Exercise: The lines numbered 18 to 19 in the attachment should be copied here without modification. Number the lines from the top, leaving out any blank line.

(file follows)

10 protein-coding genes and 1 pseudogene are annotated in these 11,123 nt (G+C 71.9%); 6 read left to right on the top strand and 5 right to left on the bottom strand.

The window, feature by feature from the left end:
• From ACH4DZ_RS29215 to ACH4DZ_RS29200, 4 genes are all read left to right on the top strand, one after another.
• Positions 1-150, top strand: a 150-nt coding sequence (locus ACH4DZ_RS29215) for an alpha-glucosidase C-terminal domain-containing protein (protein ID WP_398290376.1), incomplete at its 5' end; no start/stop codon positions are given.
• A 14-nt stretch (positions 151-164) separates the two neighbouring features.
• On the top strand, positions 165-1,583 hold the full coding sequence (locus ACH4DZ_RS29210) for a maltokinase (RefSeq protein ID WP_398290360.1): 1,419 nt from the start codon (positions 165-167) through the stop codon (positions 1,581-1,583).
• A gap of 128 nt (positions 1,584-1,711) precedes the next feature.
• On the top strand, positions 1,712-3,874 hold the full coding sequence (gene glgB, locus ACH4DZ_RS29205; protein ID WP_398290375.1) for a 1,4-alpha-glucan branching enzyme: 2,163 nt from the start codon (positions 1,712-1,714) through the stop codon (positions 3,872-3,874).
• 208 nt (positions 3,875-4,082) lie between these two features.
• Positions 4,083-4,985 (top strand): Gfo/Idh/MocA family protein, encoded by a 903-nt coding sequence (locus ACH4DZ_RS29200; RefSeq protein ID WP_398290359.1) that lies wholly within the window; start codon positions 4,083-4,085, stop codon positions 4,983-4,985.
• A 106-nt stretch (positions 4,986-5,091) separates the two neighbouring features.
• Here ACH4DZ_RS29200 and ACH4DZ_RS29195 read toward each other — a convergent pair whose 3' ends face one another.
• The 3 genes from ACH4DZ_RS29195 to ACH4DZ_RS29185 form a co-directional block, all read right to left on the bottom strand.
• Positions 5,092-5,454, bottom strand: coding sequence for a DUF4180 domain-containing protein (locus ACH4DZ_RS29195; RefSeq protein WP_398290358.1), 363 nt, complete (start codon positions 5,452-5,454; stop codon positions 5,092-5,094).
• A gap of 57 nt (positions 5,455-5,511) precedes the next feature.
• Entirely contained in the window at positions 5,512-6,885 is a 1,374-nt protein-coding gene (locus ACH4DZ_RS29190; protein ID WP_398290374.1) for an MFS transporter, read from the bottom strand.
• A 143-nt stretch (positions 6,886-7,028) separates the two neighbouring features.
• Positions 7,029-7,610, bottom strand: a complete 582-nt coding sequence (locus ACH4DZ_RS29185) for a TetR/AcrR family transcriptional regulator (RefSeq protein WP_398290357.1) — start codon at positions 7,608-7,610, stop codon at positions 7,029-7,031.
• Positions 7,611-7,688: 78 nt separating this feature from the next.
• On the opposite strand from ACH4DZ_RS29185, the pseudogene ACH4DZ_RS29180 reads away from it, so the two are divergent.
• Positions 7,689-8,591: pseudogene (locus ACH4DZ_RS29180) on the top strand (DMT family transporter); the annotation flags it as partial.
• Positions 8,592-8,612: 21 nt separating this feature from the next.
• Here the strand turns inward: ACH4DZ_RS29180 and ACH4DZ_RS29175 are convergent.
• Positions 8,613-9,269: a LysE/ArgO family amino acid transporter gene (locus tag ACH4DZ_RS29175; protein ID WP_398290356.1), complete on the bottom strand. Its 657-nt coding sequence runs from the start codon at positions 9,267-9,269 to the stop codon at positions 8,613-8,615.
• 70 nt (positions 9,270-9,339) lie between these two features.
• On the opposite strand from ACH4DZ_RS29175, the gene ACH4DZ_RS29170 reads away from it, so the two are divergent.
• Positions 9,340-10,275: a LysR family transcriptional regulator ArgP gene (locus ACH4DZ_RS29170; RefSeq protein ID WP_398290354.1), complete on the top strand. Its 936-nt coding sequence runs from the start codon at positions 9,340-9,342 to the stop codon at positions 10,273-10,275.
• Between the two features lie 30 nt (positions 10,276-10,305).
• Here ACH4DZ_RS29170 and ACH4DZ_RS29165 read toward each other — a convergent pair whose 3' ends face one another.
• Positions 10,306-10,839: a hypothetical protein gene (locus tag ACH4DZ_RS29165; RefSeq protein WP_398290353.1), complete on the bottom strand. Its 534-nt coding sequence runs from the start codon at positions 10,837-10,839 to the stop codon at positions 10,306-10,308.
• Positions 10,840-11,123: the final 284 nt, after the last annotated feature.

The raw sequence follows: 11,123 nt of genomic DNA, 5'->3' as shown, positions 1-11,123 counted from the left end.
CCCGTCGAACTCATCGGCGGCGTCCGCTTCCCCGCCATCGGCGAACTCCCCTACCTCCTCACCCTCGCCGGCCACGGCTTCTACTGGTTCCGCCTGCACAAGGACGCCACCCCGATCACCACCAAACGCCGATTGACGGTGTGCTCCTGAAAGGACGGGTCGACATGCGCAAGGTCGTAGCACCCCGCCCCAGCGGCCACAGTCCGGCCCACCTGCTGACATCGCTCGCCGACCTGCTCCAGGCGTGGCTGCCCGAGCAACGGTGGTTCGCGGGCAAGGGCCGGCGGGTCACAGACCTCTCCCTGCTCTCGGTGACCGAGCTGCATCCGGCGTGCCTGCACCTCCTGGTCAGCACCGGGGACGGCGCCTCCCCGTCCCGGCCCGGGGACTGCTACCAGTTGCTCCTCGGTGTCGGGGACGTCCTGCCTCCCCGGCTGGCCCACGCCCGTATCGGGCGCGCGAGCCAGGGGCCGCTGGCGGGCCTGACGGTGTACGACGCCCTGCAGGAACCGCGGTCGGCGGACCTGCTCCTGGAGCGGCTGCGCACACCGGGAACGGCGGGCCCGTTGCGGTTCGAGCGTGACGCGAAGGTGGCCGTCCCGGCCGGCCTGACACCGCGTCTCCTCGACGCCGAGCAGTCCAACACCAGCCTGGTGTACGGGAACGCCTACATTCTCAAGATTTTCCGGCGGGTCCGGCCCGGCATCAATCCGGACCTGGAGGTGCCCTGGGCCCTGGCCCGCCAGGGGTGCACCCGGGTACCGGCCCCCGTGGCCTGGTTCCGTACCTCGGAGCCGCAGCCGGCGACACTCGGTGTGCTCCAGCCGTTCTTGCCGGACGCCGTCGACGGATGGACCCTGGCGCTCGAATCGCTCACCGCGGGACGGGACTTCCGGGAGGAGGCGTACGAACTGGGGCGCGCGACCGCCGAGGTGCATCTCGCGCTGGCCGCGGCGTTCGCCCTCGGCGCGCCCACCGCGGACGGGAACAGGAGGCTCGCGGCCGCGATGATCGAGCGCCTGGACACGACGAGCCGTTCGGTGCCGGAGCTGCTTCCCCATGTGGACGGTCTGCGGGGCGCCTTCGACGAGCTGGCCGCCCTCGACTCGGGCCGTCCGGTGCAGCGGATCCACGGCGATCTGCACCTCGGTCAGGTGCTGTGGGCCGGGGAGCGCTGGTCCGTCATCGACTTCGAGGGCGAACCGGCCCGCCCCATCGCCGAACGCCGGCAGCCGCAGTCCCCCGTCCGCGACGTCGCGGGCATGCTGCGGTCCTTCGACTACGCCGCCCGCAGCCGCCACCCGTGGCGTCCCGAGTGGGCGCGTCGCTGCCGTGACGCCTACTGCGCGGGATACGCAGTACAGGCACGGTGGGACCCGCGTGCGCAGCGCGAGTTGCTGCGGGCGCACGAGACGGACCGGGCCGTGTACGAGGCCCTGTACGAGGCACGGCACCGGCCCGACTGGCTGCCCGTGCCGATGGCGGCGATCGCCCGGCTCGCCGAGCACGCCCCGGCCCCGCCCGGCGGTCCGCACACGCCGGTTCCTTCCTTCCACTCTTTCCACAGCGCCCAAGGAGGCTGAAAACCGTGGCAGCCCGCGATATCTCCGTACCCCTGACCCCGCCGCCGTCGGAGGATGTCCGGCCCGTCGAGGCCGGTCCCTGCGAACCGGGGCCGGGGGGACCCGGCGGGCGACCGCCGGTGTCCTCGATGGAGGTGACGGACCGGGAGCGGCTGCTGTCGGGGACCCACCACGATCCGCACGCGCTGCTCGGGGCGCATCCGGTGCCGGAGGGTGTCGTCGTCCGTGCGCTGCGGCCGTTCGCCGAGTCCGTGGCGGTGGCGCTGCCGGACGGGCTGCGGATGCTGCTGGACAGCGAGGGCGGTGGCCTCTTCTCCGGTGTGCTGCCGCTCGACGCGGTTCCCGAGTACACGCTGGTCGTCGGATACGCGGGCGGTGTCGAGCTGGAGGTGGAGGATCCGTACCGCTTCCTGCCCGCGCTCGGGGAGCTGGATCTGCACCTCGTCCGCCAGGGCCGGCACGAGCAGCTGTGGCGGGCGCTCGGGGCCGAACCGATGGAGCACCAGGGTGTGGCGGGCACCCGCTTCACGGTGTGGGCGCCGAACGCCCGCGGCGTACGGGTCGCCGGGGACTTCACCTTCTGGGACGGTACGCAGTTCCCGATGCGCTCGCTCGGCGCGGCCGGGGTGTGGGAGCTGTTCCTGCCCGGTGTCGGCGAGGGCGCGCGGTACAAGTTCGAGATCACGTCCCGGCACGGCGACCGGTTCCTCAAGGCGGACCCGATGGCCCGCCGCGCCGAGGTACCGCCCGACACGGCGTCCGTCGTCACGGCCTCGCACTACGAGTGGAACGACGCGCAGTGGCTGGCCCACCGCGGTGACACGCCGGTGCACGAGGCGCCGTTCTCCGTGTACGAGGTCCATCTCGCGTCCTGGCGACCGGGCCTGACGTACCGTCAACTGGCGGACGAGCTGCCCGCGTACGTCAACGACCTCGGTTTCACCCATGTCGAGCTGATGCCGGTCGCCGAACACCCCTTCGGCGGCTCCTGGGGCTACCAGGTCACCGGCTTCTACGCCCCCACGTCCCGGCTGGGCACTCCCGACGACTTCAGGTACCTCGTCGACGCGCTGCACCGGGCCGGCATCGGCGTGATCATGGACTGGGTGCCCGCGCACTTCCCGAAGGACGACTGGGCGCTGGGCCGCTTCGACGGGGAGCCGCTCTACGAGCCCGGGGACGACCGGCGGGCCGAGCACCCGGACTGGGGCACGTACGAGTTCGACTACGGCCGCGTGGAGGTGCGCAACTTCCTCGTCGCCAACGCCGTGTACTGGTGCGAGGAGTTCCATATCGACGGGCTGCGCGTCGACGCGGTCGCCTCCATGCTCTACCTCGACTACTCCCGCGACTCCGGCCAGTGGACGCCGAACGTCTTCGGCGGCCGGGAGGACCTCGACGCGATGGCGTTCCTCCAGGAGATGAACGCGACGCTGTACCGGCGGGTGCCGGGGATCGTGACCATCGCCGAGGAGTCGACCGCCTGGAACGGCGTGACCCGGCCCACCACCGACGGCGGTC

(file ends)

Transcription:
• Positions 7,029-7,610, bottom strand: a complete 582-nt coding sequence (locus ACH4DZ_RS29185) for a TetR/AcrR family transcriptional regulator (RefSeq protein WP_398290357.1) — start codon at positions 7,608-7,610, stop codon at positions 7,029-7,031.
• Positions 7,611-7,688: 78 nt separating this feature from the next.